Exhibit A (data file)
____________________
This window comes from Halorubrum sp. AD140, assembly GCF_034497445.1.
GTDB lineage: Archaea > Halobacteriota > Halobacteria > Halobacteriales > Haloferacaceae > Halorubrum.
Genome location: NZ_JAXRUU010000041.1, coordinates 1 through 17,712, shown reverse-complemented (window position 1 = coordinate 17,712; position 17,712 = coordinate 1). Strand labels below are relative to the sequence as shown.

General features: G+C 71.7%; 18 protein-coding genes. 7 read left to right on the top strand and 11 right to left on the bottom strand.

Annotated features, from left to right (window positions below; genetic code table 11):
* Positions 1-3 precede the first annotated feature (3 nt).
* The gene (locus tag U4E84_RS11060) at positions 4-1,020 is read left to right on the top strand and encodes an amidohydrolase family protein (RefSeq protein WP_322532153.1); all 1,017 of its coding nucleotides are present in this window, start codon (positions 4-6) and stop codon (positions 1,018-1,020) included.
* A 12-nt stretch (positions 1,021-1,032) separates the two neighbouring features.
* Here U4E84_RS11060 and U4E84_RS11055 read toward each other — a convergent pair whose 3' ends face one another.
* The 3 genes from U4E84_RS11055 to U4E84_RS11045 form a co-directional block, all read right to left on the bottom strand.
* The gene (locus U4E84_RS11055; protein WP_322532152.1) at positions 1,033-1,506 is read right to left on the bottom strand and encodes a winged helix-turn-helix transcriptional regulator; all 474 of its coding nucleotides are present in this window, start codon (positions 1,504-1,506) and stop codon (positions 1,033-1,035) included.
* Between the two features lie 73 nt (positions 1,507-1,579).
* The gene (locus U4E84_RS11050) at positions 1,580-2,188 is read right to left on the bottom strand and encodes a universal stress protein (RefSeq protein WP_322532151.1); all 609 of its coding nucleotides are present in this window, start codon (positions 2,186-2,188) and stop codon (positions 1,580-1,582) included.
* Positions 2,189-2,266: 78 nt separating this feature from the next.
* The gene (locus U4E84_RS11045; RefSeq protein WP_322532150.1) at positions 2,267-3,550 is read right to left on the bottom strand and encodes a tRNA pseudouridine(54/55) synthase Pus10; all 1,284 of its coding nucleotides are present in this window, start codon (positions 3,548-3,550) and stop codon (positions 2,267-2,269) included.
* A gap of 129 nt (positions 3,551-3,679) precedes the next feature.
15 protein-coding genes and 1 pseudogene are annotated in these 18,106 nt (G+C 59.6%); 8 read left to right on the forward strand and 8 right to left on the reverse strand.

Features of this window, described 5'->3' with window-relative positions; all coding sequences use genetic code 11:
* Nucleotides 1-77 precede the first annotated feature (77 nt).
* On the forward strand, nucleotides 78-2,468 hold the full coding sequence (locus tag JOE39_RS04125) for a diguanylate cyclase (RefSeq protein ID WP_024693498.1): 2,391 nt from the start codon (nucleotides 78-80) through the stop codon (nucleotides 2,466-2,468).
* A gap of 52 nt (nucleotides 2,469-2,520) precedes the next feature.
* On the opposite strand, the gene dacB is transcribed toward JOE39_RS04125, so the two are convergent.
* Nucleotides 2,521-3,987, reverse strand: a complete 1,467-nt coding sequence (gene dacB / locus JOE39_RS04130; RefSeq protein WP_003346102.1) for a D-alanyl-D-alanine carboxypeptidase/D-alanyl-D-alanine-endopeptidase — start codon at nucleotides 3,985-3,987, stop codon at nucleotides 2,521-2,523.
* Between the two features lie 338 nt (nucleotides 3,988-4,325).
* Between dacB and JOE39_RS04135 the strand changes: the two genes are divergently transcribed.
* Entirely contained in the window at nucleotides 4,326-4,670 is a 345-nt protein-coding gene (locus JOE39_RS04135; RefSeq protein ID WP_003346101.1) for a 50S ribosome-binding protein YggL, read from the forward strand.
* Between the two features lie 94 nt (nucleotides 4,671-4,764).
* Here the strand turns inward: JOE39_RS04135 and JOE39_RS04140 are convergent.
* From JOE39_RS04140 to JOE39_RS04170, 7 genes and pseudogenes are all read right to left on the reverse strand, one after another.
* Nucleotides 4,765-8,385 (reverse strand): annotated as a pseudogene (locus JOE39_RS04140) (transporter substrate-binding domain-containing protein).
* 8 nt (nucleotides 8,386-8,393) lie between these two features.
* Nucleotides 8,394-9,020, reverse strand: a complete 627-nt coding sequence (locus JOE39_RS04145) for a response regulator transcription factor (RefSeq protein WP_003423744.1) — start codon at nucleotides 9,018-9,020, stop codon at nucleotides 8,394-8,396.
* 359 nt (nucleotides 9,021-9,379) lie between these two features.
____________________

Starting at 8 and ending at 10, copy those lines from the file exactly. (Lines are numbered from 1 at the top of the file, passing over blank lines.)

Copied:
* A 12-nt stretch (positions 1,021-1,032) separates the two neighbouring features.
* Here U4E84_RS11060 and U4E84_RS11055 read toward each other — a convergent pair whose 3' ends face one another.
* The 3 genes from U4E84_RS11055 to U4E84_RS11045 form a co-directional block, all read right to left on the bottom strand.